Our Senior Leadership Team made a conscious decision to concentrate on workforce development and succession planning a few years ago. “Andis” is an energetic and vivacious employee with aspirations for advancement. When she was first hired her confidence and charisma caught our attention. We agreed to invest in this employee based on what we thought was her potential for more visible positions and long term leadership.
I was her third mentor. She claimed she was held back by the first two who didn’t meet her expectations, and she was thrilled to be working with me. I was flattered and sympathized with her as I am aware of limitations I think the others possessed. She readily told anyone who would listen how wonderful I was until I offered suggestions for improvement. Then she turned against me, deciding I was the bad guy.
This employee displays difficulty managing her emotions and her lack of professional maturity continues to hold her back. I was surprised by the open displays of disdain from pouting to dirty looks. Now her 6th mentor is worn out and ready to give up.
The reality is that her last project was managed into irrelevance, and her true potential appears to be at capacity. She repeatedly rejects this feedback, turns against her current mentor seeking a new one and claims she is being unfairly being held back. Each new mentor is “the one she really needed” until they offer suggestions for improvement. How much more can or should we invest in this employee?
Your organization should be commended for your forethought and investment in your employees. Red Flag Warning: “Her 6th mentor is worn out.”
By mentoring this employee you uncovered her potential. That potential is not as high as you had hoped. A definite pattern has been identified wherein a new “savior” is sought each time she becomes “victimized” by any degree of constructive feedback or instruction.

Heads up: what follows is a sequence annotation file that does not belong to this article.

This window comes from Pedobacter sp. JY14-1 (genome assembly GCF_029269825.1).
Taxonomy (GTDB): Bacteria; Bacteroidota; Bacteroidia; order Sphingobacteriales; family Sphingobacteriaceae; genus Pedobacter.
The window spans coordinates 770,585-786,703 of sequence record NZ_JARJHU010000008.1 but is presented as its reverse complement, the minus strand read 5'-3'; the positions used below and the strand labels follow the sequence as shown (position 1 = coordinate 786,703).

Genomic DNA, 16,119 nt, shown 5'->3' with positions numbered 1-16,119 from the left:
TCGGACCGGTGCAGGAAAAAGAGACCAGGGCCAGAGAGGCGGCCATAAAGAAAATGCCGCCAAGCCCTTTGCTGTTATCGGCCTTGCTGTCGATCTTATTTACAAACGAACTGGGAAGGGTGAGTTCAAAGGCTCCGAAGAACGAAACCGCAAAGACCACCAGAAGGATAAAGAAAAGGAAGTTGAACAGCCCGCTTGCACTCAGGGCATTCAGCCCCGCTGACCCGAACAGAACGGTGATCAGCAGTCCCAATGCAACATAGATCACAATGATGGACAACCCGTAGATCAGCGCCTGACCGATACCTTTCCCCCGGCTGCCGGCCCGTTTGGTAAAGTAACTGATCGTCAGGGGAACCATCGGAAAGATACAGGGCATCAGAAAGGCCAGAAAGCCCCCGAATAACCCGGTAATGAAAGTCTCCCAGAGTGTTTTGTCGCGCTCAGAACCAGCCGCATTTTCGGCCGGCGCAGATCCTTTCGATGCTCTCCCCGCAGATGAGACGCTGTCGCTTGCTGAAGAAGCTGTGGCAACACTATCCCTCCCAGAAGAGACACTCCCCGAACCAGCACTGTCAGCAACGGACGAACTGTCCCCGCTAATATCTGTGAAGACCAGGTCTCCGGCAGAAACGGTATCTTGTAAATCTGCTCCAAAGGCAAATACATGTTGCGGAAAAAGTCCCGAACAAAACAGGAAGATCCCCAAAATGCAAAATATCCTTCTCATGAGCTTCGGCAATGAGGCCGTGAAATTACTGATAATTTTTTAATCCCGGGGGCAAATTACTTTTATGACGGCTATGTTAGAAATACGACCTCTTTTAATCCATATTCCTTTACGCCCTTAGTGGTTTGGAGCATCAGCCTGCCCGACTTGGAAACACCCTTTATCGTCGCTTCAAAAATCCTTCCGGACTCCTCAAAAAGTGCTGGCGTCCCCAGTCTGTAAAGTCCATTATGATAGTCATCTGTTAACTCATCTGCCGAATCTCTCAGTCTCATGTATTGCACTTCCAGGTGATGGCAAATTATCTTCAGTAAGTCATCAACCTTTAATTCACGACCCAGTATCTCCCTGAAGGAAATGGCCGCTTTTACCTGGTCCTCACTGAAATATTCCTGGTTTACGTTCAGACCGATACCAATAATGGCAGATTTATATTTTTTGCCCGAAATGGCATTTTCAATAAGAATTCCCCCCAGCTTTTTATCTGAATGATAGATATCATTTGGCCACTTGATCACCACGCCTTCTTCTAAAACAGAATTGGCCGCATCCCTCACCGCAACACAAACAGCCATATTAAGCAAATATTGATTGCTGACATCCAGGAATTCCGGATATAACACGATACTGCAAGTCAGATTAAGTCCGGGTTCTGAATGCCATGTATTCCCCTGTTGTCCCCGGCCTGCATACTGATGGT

This entitled employee expects to be promoted on charm alone and rejects any real attempts to assist in her professional development. The employee will benefit in the long term by recognizing this reality, and may eventually grow professionally or simply adjust her sights.
For the time being, your senior leadership efforts are better served mining and developing other talent and focusing on their priority responsibilities. Your team has made a good faith effort, and discovered valuable information. Not all roads lead to the top, nor should they. It’s time to regroup, support her in the capacity she is able to serve, keep an eye out for other talent, and focus on the road ahead.
Jennifer Yuhas is a Senior Consultant / Trainer with The Growth Company, an Avitus Group company. She possesses an extensive background in executive coaching, negotiations, liaison work, team building, and group processes. She has led several teams since 1995, and most recently served as the Negotiations Strategy Lead for the Alaska Delegation to the Pacific Salmon Treaty, and the Joint Pacific Alaska Range Complex (JPARC) Airspace Planning Negotiations Lead for the Alaska Department of Fish & Game. Jennifer@TheGrowthCompany.com / www.TheGrowthCompany.com